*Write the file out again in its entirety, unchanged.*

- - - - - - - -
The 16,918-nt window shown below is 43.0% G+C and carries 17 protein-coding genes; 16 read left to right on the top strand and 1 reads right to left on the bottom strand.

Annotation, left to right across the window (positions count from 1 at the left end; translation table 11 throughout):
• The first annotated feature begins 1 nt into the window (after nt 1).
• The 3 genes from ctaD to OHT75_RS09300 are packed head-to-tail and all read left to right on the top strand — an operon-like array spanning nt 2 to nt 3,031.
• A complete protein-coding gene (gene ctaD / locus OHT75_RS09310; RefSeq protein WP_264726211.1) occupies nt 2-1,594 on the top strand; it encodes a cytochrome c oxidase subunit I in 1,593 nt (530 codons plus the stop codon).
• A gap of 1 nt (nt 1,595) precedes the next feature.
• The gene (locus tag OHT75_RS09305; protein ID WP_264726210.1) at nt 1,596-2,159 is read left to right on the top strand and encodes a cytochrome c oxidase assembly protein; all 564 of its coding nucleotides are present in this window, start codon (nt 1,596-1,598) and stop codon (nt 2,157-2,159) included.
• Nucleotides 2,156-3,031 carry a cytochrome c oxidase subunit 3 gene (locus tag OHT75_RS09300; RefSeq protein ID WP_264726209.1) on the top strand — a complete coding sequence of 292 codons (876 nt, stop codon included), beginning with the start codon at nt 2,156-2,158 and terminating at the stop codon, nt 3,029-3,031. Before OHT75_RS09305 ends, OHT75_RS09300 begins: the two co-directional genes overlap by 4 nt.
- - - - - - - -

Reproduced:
The 16,918-nt window shown below is 43.0% G+C and carries 17 protein-coding genes; 16 read left to right on the top strand and 1 reads right to left on the bottom strand.

Annotation, left to right across the window (positions count from 1 at the left end; translation table 11 throughout):
• The first annotated feature begins 1 nt into the window (after nt 1).
• The 3 genes from ctaD to OHT75_RS09300 are packed head-to-tail and all read left to right on the top strand — an operon-like array spanning nt 2 to nt 3,031.
• A complete protein-coding gene (gene ctaD / locus OHT75_RS09310; RefSeq protein WP_264726211.1) occupies nt 2-1,594 on the top strand; it encodes a cytochrome c oxidase subunit I in 1,593 nt (530 codons plus the stop codon).
• A gap of 1 nt (nt 1,595) precedes the next feature.
• The gene (locus tag OHT75_RS09305; protein ID WP_264726210.1) at nt 1,596-2,159 is read left to right on the top strand and encodes a cytochrome c oxidase assembly protein; all 564 of its coding nucleotides are present in this window, start codon (nt 1,596-1,598) and stop codon (nt 2,157-2,159) included.
• Nucleotides 2,156-3,031 carry a cytochrome c oxidase subunit 3 gene (locus tag OHT75_RS09300; RefSeq protein ID WP_264726209.1) on the top strand — a complete coding sequence of 292 codons (876 nt, stop codon included), beginning with the start codon at nt 2,156-2,158 and terminating at the stop codon, nt 3,029-3,031. Before OHT75_RS09305 ends, OHT75_RS09300 begins: the two co-directional genes overlap by 4 nt.